Just passing through

Holliday may not be in Oakland next year, but while he is there, he needs to prove his career stats were not Rocky Mountain-inflated. Getty Images

This article originally appeared in the April 20th issue of ESPN The Magazine.

On a warm spring morning at the Phoenix training facility of the A's, Matt Holliday hops on a stationary bike for the first of his two-a-day sessions. He sets a bottle of water and a sports drink atop the control panel and begins to tap away at the buttons. Then he takes a sip of water, puts on his headphones and starts to pedal, which causes the inside-out back pockets of his uniform pants to flop up and down like wind socks in a stiff breeze. With music blasting in his ears, he is lost to the world. "It's therapeutic for me," the leftfielder says of his riding routine.

Holliday logs so many miles that some of his new teammates like to call him Lance Armstrong. Bobby Crosby is thinking of buying him a yellow jersey, in a nod to the Tour de France. Jason Giambi jokes about getting him a spin bike so he can teach classes. It's this pedal-pushing that has integrated the quiet Holliday, who was acquired from the Rockies in November, into the rambunctious Oakland locker room. In this fun house, as soon as someone finds something to mock, you're in.

If only the Oakland Coliseum will be so welcoming. No other major leaguer has more riding on this season than the 29-year-old Holliday, who, during his free agent year, will either cement his status as one of baseball's best hitters or confirm the theory that he's a Coors Field creation. In his last three seasons with the Rockies, he averaged 32 home runs, 113 RBIs and a .400 OBP. But during that span, his OPS differential of .243 (1.098 at home, .855 on the road) was the largest among active players. That's why ESPN.com's fantasy gurus offered this predraft advice on Holliday: "Be careful not to pay too much."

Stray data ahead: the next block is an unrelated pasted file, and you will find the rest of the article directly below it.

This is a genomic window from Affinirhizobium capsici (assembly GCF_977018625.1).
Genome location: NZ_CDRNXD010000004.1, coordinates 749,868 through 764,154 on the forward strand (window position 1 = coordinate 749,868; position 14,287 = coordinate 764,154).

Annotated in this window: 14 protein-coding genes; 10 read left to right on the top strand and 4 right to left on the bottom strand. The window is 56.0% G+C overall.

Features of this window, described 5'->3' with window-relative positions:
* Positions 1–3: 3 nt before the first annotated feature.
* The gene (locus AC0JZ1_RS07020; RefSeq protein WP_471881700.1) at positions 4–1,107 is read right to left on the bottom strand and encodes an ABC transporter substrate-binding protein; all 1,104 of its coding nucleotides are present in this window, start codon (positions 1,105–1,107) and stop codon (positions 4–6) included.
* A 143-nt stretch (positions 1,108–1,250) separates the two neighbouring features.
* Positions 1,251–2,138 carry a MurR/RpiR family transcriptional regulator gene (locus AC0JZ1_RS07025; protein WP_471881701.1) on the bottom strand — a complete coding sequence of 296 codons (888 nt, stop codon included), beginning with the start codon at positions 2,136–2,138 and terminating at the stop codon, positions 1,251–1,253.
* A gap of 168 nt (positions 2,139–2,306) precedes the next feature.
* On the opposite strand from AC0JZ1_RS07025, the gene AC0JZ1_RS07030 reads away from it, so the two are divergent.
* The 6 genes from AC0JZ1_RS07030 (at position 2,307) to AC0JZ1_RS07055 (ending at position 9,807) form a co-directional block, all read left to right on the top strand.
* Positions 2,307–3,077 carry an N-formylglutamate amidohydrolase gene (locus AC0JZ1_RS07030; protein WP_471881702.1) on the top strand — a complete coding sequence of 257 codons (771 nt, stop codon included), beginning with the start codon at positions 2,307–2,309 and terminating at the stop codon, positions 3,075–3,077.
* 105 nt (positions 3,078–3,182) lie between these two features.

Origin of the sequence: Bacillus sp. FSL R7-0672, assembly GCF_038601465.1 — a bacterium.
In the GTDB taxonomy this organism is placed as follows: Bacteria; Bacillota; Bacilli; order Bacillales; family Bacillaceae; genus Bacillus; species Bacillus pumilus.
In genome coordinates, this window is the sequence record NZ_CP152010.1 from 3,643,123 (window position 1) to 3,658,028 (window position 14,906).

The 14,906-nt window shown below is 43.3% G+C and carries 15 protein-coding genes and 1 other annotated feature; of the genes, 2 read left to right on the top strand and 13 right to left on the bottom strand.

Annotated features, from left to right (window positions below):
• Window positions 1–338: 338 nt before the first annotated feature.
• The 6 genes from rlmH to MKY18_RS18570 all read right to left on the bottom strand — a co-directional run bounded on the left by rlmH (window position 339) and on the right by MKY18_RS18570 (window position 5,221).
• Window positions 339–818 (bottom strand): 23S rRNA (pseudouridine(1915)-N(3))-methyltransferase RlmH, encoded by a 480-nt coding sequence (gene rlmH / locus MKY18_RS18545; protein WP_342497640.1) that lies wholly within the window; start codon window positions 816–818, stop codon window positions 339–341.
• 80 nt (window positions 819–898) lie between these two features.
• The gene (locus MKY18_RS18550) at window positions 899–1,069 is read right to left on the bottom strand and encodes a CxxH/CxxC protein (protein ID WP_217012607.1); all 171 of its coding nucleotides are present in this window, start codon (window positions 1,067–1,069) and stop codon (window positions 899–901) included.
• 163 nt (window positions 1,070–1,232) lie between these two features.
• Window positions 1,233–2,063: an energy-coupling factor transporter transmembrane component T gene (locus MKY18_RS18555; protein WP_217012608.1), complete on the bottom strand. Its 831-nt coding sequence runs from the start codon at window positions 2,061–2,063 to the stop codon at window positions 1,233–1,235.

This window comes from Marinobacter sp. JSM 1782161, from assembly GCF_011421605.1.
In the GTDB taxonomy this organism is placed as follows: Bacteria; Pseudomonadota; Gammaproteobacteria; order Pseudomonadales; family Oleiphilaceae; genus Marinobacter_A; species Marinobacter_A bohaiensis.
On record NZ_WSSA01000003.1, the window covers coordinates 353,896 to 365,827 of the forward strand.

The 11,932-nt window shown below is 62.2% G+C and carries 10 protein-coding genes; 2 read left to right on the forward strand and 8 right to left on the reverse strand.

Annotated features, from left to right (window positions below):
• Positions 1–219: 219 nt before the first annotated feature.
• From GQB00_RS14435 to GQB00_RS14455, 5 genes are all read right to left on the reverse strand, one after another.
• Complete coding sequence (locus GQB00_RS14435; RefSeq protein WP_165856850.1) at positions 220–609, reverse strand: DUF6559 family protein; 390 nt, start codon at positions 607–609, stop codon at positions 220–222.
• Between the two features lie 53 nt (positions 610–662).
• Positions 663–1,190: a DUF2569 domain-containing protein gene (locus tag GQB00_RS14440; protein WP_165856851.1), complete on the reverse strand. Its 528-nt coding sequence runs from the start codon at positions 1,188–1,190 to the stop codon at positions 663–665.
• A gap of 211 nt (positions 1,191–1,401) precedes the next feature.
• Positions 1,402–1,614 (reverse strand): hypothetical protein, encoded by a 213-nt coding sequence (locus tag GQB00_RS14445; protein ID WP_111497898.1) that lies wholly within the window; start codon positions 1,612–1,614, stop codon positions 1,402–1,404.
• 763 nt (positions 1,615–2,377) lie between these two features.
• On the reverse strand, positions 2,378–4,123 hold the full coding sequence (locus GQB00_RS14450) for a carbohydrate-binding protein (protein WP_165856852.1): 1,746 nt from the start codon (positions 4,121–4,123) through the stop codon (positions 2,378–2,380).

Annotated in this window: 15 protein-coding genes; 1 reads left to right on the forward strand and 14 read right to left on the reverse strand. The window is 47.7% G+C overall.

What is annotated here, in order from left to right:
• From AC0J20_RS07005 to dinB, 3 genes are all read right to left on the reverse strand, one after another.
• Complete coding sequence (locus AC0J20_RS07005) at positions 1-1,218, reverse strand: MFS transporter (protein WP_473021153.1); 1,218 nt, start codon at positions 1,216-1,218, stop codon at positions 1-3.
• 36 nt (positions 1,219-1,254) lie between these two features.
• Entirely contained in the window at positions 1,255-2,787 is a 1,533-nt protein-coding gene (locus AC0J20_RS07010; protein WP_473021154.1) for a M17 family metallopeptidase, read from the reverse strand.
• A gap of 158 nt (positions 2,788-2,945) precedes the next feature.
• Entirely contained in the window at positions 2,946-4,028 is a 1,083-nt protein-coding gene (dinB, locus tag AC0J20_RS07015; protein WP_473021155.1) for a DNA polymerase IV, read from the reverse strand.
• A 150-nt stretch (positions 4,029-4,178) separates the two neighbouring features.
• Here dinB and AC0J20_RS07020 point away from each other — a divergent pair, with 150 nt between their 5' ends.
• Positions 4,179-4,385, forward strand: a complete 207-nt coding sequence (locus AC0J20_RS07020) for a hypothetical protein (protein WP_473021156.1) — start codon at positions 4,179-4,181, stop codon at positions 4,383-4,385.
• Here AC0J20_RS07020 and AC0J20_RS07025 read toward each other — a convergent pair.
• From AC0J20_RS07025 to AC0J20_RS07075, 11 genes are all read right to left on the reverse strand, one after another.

But, in reality, how much is too much? Before last season, Holliday reportedly declined a four-year, $82 million extension from Colorado. He and agent Scott Boras thought that was the beginning of negotiations, but the club never made another offer. Holliday, a seventh-round pick in the 1998 draft, had become the face of the Rockies, and a bloody one when he scraped his chin and nearly knocked himself cold scoring the run that started the team's postseason dash to the 2007 World Series. His uncle, Dave Holliday, is an assistant to Colorado GM Dan O'Dowd. But none of that stopped the team from trading its star player to the A's for pitchers Greg Smith and Huston Street and outfielder Carlos González. Holliday's 5-year-old son, Jackson, cried that day. "Daddy, I thought you were good in Colorado," he said. "Why did they trade you?"

The hard truth is that Rockies management didn't think it could sign Holliday long-term. The A's know they can't either, but they're looking to take advantage of a weakened AL West and win now. Holliday is their highest-paid player ever, at $13.5 million this season. So it's pretty clear he's just passing through Oakland, where the team has been trying for years to get a new ballpark and increase revenues. "Given what he stands to possibly earn, the likelihood is that he will go somewhere else next year," says GM Billy Beane. "We're okay with that. We knew the deal when we got into it. We have our limitations, and I'm not sure there are limitations on what Matt can make."

That depends on the numbers Holliday puts up at sea level. Coors Field ranked as the most hitter-friendly ballpark in the majors over the past three years; the Coliseum ranked 29th, ahead of only cavernous Petco Park. In Oakland, the outfield is expansive, the foul ground immense, and a severe wind often blows in. "Matt's going to hit balls dead-on that aren't going to go out," says Eric Chavez. The veteran third baseman also estimates that A's hitters can lose up to 15 points off their batting average because of the large foul territory.

Holliday, a line-drive hitter who sprays the ball all over, brushes off the talk about park factors. "If I hit it on the barrel, I'll take my chances," he says. "The moment as a hitter that you begin to recognize outside variables, you get in trouble."

But here's another variable to consider: If he starts slowly and the A's drop out of contention, Holliday could move even earlier than expected, possibly in a midseason trade to a contender. As it is, he and his family (wife Leslee, Jackson and 2-year-old Ethan) are renting a house in the Bay Area while selling their home in Colorado."If something happens, we'll adjust," Holliday says.

And no matter what happens, he'll get on his bike and ride it out.